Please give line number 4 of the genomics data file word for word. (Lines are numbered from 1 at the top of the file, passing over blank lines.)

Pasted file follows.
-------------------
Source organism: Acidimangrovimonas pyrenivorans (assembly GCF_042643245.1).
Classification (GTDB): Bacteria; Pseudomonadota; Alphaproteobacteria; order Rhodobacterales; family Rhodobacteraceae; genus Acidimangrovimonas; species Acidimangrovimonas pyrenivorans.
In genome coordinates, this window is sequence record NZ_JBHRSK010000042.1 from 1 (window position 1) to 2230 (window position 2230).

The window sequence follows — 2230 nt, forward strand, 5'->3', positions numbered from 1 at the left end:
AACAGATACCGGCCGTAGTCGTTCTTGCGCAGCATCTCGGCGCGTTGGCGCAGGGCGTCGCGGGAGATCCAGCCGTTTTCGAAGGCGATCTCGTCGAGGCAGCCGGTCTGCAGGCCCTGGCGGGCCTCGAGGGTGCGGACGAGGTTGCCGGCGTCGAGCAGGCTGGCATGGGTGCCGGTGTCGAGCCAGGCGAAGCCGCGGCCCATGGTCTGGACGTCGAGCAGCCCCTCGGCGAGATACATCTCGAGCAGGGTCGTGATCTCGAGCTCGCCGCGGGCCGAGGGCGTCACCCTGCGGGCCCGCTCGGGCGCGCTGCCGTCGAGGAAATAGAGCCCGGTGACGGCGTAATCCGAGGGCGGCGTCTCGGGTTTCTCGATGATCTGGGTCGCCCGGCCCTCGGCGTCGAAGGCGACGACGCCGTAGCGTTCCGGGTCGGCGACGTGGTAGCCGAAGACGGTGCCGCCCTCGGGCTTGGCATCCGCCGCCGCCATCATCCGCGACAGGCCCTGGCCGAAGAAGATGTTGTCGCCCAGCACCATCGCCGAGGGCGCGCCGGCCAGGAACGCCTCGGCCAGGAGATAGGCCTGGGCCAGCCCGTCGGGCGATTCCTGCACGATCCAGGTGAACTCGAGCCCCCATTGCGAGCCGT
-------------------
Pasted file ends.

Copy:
The window sequence follows — 2230 nt, forward strand, 5'->3', positions numbered from 1 at the left end: